Author: June Larrieta1, Georgina Miguel Esponda2,3,4, Yashi Gandhi5, Nikita Simpson2,6, Maurice Biriotti2, Anna Kydd2, Julian Eaton7,8, Grace Kathryn Ryan7
1 SHM Foundation, London, UK email@example.com.
2 SHM Foundation, London, UK.
3 Health Services and Population Research, King's College London, London, UK.
4 ESRC Centre for Society and Mental Health, King's College London, London, UK.
5 Addictions Research Group, Sangath, Goa, India.
6 London School of Economics and Political Science, London, UK.
7 Centre for Global Mental Health, London School of Hygiene & Tropical Medicine, London, UK.
8 CBM Global Disability and Inclusion, Amsterdam, Netherlands.
Conference/Journal: BMJ Glob Health
Date published: 2022 May 1
Other: Volume ID: 7 , Issue ID: 5 , Pages: e008906 , Special Notes: doi: 10.1136/bmjgh-2022-008906. , Word Count: 244
Community-based mental health initiatives are uniquely positioned to understand the mental health needs of their local population and provide relevant, culturally appropriate and sustainable responses. However, at the grassroots level, mental health initiatives in low- and middle-income countries face key challenges, such as inadequate funding, barriers to demonstrating impact and difficulty engaging with stakeholders. The Ember Mental Health programme establishes 12-month partnerships with community-based mental health initiatives in low- and middle-income countries to support them to address these challenges, grow and achieve sustainability. This paper outlines a longitudinal qualitative study conducted to evaluate the 2020-2021 Ember Mental Health programme. Data were collected from March 2020 to March 2021 through semistructured interviews conducted with 11 initiatives at various time points throughout their Ember Mental Health partnership. A framework approach was used to analyse all data in its original language. Findings indicated that initiatives particularly benefited from provision of side-by-side mentorship; opportunities for skills strengthening and strategic thinking; occasions to network with other like-minded initiatives and/or experts in global mental health; and support on team empowerment and well-being. Based on these findings, we put forward various recommendations for funders and other stakeholders working to support community-based mental health initiatives in low- and middle-income countries. Through establishing collaborative partnerships that challenge more top-down, traditional funder-grantee relationships, it is possible to support the rich ecosystem of initiatives working to address the mental health needs of communities.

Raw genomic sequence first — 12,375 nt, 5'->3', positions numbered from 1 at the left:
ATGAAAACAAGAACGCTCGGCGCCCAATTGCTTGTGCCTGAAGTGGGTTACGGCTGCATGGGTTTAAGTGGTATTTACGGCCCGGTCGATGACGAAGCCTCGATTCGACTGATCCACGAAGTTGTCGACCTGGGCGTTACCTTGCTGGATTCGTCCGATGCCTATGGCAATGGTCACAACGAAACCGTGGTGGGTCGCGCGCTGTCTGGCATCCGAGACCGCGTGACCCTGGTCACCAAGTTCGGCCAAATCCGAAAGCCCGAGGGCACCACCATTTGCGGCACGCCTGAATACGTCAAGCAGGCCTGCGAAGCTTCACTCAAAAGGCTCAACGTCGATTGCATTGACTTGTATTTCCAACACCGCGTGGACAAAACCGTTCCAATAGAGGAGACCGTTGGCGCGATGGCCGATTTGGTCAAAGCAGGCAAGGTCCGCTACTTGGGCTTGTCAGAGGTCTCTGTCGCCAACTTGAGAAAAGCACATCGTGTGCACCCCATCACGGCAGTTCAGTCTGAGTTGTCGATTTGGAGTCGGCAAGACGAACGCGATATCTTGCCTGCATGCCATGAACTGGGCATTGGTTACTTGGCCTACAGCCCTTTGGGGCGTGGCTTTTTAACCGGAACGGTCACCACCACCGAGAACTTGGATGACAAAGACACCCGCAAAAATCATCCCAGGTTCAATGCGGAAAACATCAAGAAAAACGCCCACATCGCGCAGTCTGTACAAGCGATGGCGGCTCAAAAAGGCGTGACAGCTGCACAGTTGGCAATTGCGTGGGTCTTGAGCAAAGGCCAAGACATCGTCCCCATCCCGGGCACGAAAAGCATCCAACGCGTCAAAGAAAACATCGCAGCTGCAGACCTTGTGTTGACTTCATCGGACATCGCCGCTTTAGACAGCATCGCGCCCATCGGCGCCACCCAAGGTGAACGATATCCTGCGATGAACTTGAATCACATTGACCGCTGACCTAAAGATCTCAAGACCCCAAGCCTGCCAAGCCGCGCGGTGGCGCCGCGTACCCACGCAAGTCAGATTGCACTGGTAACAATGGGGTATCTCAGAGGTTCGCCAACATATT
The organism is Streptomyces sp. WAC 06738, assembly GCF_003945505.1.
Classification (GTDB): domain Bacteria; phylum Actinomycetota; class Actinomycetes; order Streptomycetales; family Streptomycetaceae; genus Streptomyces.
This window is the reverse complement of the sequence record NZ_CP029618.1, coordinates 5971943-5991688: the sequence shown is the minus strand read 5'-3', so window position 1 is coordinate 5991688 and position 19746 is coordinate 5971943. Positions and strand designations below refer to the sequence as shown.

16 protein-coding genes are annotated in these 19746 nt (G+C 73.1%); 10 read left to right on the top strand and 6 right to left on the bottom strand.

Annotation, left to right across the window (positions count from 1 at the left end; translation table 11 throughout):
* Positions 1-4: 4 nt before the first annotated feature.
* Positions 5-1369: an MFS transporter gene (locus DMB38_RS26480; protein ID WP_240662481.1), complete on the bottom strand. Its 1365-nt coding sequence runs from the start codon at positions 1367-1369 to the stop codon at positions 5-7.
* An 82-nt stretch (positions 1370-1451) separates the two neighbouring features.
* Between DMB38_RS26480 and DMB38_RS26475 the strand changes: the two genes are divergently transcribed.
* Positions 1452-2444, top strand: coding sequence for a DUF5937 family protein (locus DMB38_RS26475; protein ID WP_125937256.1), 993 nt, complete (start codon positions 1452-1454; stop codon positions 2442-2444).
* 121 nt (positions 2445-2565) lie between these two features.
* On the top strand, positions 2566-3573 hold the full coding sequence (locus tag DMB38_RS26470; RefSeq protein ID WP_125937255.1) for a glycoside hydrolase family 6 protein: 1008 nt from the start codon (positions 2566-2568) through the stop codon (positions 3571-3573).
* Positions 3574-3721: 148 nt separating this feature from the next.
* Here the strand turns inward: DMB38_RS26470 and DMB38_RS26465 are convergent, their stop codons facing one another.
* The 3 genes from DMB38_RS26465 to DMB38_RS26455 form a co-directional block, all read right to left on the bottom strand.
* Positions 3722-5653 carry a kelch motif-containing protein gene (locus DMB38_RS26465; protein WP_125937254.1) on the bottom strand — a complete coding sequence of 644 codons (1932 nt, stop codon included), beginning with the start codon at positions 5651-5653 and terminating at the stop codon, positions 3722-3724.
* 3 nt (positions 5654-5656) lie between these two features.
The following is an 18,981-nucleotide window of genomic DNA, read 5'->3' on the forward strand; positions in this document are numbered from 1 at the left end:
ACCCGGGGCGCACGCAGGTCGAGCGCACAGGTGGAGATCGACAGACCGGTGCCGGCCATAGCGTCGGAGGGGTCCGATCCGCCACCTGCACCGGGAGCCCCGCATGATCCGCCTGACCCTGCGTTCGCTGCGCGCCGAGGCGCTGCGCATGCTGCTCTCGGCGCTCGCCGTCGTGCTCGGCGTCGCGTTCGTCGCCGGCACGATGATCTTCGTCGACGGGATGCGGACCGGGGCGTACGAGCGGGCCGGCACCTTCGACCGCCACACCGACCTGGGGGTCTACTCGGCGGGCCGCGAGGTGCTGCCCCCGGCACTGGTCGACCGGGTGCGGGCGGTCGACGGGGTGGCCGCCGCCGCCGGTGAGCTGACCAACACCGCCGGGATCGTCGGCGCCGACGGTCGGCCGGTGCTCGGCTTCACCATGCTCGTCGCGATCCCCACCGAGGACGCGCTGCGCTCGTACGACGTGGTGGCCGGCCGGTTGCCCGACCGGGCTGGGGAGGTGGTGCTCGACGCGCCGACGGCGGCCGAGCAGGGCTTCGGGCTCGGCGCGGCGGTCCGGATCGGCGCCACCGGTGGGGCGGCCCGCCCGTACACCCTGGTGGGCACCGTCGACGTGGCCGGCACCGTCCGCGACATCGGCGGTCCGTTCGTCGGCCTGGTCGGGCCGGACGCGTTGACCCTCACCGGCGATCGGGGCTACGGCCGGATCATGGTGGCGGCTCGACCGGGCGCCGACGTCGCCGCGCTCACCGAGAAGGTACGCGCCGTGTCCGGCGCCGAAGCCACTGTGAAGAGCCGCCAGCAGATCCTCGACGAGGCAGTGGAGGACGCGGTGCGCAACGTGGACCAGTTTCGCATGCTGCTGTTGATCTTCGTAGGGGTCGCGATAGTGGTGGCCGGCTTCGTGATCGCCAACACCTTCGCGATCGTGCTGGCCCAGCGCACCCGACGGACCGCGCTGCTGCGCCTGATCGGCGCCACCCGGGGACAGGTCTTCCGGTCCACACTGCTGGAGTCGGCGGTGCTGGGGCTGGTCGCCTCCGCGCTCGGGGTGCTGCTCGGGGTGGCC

Keywords: health systems; mental health & psychiatry; public health; qualitative study.
PMID: 35537763 DOI: 10.1136/bmjgh-2022-008906